ZELMAN, Alberto (1874-1927)

ZELMAN, Alberto (1874-1927)
was born at Melbourne on 15 November 1874. His father, Alberto Zelman, the elder, was born at Trieste, Austria, in 1832 of Italian parents. He was educated as a musician and made his mark as a conductor in Northern Italy. He then went to Calcutta, India, where he was successful for some years as a teacher and conductor, and about 1870 came to Australia as conductor of an opera company. He settled at Melbourne, was much esteemed as a man and as a musician, was for many years conductor of the Melbourne Liedertafel, and was a well-known teacher of the pianoforte. His compositions included orchestral works, masses and many solos for the violin. He died at Melbourne on 27 December 1907 leaving a widow; and four sons. Of his sons, Alberto also took up music. He was educated at King's College, Melbourne, and showed early talent as a violinist, afterwards becoming a teacher of the violin. He was connected with the Melbourne Philharmonic Society for over 30 years, first as leader of the second violins in the orchestra, and from 1912 as conductor. He was leader of the British Musical Society's quartet, and after the death of Marshall Hall (q.v.) founded and conducted the Melbourne symphony orchestra. Considering that this orchestra had no endowment Zelman did remarkable work with it, and he was always hoping that all the musical interests in Melbourne would pool their resources so that his native city should have a permanent, properly supported orchestra. In 1922 he visited Europe, and at Berlin was invited to conduct the Berlin philharmonic orchestra. He was enthusiastically received, and in November of the same year conducted the London symphony orchestra at London, but was less successful than at Berlin. On returning to Australia Zelman resumed his teaching and conducting, and died at Melbourne after a short illness on 3 March 1927. He married Maude Harrington, a well-known singer, who survived him. He had no children. A brother, Victor Zelman, studied painting and became known as a capable painter of landscapes; an example of his work is in the national gallery, Melbourne. Zelman was a slight, rather wistful looking figure of a man, devoted to music, and free from the jealousies not infrequent among musicians. He was kindly and sympathetic, a good violinist and an excellent and enthusiastic conductor. His too early death was a loss to musical culture in Australia.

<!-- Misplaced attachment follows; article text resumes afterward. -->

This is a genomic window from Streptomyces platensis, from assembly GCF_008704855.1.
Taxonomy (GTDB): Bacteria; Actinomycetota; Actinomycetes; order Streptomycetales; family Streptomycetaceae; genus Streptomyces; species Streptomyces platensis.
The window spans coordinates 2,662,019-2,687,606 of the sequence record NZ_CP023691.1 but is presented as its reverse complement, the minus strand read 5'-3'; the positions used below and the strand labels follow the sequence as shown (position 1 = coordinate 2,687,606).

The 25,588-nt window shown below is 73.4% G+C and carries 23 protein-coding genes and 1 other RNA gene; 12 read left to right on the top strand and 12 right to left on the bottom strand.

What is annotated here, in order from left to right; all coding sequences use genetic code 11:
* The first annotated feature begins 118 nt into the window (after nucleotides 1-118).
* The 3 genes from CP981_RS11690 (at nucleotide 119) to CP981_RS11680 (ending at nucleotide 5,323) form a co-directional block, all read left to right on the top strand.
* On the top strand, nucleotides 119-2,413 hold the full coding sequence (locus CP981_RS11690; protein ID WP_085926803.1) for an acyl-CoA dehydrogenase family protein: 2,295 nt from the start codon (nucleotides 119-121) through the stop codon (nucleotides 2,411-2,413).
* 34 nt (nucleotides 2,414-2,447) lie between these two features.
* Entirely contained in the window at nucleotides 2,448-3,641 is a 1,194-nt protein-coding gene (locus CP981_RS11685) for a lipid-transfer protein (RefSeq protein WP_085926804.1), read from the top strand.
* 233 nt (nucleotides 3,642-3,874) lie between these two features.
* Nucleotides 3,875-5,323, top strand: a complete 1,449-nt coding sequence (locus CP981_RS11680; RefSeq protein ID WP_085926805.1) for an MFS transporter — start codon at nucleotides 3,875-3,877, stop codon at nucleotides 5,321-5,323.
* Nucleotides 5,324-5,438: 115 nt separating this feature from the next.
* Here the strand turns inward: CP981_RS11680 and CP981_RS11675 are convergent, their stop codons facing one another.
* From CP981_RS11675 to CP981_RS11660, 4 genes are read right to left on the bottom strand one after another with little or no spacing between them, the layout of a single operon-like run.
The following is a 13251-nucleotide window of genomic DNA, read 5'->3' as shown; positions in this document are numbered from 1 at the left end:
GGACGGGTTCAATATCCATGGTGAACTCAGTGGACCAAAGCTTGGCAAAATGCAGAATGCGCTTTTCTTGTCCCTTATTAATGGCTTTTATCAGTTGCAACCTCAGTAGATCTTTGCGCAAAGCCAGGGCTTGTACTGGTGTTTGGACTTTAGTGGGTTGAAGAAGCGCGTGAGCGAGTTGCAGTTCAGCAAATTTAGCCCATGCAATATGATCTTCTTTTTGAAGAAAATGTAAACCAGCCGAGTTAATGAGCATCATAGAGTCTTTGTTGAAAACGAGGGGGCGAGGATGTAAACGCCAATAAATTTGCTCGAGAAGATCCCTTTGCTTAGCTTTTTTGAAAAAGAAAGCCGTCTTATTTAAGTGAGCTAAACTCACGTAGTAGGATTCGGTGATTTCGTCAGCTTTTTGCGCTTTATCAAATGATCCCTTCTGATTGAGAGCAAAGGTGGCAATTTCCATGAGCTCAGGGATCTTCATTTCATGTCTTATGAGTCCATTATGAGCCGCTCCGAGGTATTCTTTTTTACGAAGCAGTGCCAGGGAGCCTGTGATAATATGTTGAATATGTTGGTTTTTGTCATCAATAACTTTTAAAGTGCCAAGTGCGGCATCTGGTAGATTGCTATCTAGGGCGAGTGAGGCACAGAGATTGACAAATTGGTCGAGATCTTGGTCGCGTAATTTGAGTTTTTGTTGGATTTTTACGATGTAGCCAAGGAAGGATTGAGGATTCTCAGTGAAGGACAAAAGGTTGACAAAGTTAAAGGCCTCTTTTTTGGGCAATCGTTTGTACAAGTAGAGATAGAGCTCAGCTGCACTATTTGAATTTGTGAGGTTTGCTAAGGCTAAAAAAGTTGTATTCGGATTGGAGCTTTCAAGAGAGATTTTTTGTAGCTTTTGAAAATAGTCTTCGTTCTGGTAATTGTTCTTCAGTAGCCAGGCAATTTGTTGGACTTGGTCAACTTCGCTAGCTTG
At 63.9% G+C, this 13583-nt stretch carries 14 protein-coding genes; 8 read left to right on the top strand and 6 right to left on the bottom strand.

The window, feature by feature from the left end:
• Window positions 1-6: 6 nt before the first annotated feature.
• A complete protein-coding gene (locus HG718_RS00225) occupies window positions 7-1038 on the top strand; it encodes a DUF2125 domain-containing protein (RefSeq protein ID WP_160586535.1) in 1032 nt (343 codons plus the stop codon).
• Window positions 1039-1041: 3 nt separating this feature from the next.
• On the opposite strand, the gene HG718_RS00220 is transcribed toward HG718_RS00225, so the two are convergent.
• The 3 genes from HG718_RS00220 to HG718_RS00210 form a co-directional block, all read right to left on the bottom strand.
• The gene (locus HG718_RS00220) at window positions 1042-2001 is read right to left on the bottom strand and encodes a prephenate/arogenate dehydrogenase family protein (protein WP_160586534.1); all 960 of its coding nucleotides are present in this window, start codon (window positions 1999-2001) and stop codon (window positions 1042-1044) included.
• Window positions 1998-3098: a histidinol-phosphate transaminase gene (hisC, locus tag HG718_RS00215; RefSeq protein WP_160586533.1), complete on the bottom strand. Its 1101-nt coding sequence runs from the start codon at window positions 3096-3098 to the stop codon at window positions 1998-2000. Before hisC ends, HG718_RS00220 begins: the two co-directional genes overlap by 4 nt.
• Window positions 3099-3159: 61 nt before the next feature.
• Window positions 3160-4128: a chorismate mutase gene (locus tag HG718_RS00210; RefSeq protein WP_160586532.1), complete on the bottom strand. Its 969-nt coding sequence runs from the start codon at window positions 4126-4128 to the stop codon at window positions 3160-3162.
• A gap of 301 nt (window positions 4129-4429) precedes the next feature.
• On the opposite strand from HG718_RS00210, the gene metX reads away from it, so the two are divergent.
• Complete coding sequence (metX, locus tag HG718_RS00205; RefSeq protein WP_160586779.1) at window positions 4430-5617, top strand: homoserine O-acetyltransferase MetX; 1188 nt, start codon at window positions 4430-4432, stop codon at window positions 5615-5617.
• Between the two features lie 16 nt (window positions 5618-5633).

The Age, Melbourne, 30 December 1907, 4 March 1927; The Argus, Melbourne, 4, 7, 14 March 1927; personal knowledge.

Dictionary of Australian Biography by PERCIVAL SERLE. . 1949.

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  • Zelman — /ˈzɛlmən/ (say zelmuhn) noun Alberto, 1874–1927, Australian musician; founder of the Melbourne Symphony Orchestra in 1906, now known as the Victorian Symphony Orchestra …  

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